Hostilities no more

Indian High Commissioner to Pakistan, Dr TCA Raghavan, recently said that there is a need to remove misperceptions between New Delhi and Islamabad for the restoration of mutual trust. He said: “India and Pakistan should behave like normal trading partners...Fears that enhanced trade with India would result in Indian goods flooding Pakistani market, rendering local traders out of business, is misplaced.” Giving the example of China and India, Dr Raghavan emphasised how this is the way forward for countries to remove barriers in the larger interest of their nations.

The Indian High Commissioner is quite right. Despite the baggage of partition, territorial disputes and decades’ old hostilities, these two neighbouring countries can make way for peace and stability in the South Asian region by strengthening their trade ties. Once this hurdle is passed, the next step should be to have an easier visa regime between the two neighbours. One of the most significant reasons SAARC has not had much success is because of the continuous tensions between New Delhi and Islamabad. SAARC has the potential to be as successful, if not more, than the European Union but only if the two nuclear-armed neighbours decide to give peace a chance. If one looks at the election campaigns during the last three general elections in Pakistan, no mainstream political party has ever led an anti-India campaign. In fact, Prime Minister Nawaz Sharif’s party, the Pakistan Muslim League-Nawaz (PML-N), mainly won because it focused on domestic issues like power shortage, economic growth but, at the same time, it also promised to have peaceful relations and trade ties with India. It is no secret that PM Sharif is invested in the idea of peace with India. His voters have no objection to this policy either.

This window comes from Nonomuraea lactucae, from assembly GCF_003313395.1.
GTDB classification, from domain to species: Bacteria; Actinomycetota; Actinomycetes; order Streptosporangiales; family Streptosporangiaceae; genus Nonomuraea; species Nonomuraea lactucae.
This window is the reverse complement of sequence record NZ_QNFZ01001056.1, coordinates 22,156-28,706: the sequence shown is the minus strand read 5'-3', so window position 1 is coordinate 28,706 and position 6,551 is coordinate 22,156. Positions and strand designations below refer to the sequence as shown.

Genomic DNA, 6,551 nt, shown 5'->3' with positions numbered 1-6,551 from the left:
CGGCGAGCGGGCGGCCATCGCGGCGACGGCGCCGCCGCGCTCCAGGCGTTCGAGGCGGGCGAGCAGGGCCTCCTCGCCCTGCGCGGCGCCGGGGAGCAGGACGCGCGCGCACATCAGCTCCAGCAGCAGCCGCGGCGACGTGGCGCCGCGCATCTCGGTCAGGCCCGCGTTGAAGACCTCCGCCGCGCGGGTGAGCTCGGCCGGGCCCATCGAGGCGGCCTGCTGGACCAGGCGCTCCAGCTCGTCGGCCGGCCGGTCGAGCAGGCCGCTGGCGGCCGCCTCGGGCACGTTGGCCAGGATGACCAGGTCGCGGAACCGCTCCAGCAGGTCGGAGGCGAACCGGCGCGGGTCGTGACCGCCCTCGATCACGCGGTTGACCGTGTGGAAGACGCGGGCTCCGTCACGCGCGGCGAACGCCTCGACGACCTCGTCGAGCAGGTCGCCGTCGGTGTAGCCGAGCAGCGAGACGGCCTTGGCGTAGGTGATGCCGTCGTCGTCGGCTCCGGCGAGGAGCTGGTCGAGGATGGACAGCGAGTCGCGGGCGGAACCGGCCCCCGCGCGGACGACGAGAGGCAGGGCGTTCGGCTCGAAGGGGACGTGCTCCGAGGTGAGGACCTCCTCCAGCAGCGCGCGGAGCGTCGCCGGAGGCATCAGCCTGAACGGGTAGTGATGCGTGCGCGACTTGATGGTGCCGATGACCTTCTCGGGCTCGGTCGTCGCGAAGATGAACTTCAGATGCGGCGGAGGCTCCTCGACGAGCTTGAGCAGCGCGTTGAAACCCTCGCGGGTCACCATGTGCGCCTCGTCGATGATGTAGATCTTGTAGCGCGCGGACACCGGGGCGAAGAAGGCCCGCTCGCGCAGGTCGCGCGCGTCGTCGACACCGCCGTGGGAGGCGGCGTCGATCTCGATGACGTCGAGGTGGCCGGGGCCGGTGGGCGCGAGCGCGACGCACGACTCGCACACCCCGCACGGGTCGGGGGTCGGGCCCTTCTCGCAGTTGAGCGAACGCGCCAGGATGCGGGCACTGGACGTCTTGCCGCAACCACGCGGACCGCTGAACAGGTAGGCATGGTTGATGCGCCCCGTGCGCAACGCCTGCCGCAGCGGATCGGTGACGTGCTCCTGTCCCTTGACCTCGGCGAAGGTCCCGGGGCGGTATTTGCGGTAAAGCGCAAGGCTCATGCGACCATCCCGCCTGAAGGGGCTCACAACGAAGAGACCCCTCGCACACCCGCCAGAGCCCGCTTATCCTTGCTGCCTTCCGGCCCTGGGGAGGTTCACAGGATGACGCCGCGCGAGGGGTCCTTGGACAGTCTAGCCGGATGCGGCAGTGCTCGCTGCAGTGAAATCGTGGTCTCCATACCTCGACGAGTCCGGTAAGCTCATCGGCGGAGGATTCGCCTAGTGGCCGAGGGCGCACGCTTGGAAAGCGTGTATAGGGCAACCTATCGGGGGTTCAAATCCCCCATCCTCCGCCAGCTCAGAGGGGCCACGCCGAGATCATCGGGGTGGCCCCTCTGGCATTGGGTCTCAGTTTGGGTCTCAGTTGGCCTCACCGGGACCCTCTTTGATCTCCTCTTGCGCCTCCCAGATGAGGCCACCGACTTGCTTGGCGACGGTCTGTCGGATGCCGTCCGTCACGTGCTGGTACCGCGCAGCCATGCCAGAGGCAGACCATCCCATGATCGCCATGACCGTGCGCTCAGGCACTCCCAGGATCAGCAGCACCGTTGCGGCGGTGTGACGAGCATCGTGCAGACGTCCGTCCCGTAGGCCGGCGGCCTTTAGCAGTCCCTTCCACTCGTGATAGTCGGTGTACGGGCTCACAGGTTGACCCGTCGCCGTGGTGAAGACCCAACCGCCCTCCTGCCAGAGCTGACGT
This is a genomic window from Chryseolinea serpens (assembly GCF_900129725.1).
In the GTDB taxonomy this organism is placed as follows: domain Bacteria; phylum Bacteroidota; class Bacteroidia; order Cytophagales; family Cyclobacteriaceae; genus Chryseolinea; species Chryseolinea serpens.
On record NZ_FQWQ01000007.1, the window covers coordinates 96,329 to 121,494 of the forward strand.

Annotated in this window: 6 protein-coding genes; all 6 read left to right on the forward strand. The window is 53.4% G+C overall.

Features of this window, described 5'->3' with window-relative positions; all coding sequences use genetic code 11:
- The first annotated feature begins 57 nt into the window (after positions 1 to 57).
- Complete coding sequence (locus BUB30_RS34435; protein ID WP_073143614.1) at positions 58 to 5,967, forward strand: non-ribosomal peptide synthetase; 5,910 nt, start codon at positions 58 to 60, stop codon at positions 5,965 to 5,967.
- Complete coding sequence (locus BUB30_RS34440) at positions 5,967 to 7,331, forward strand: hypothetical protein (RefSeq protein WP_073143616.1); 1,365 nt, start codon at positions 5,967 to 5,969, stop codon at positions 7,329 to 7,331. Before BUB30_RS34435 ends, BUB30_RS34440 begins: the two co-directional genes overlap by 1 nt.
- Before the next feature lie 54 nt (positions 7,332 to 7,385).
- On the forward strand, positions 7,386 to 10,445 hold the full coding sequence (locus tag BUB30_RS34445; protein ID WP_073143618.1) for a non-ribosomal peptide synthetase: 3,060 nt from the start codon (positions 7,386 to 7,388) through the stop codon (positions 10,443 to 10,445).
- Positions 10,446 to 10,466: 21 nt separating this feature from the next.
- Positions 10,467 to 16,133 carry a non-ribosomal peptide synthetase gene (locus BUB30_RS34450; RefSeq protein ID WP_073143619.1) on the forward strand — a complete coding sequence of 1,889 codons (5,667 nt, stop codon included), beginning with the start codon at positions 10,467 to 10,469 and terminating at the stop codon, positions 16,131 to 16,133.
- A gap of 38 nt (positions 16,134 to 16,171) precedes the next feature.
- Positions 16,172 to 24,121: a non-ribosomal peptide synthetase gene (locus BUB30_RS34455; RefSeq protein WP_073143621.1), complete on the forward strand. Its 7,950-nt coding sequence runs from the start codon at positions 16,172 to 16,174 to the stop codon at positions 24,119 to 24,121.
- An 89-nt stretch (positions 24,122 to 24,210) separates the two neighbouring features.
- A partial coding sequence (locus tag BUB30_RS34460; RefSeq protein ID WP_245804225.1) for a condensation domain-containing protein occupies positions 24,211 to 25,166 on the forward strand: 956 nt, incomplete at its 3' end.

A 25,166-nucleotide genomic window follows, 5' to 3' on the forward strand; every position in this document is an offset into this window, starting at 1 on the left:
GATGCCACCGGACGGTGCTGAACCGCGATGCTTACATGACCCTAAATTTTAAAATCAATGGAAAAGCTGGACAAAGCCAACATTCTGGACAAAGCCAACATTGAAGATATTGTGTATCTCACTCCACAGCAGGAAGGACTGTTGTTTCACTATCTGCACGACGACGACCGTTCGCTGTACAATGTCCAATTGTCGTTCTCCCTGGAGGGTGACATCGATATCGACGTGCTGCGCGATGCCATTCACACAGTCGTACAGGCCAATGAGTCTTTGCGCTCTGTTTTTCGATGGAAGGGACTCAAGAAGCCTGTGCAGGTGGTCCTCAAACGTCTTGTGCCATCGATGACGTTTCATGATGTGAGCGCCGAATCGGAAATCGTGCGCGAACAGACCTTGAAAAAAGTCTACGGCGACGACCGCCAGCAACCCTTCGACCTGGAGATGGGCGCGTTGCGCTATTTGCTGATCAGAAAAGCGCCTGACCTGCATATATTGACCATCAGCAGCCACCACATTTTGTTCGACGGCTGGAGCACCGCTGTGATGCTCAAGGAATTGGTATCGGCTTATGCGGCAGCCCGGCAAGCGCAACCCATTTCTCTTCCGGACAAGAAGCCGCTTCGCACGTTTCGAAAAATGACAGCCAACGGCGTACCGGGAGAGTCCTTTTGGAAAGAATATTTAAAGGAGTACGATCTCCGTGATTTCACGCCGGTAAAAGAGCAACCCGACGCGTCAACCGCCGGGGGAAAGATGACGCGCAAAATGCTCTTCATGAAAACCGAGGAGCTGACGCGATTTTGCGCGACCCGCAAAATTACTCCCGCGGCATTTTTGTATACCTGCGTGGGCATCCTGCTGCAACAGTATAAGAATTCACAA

There was once a time that the people of Pakistan obsessed about India as much as our security establishment and the state. Not anymore. The average Pakistani does not obsess about India unless pressed or provoked on the issue. In that sense, the rivalry with India is becoming more and more passive at the societal level. It is only at the level of the hard right-wing organisations and the military establishment, where it still remains a pressing issue. Even the Pakistani media has changed over the years. Sociologist and political commentator Umair Javed says Pakistani media falls into jingoism when nudged along by the military establishment, but by and large, the media has almost inadvertently made Indian pop culture a major part of Pakistan’s urban life. Indian television shows, Bollywood news and gossip are often covered by the mainstream media without fuss. By and large, our politicians, media and our people have come a long way vis-a-vis India.

There are many Pakistanis who want to visit India and many Indians who want to visit Pakistan. If people-to-people contact through liberal visa policies could be encouraged, Indians and Pakistanis would be able to travel to each other’s countries and see for themselves what lies across the border(s). That would break many a stereotype. Trade and cultural ties would lead to economic growth and stability in the region. The two states must facilitate this process.

(Originally published in Mid-Day)


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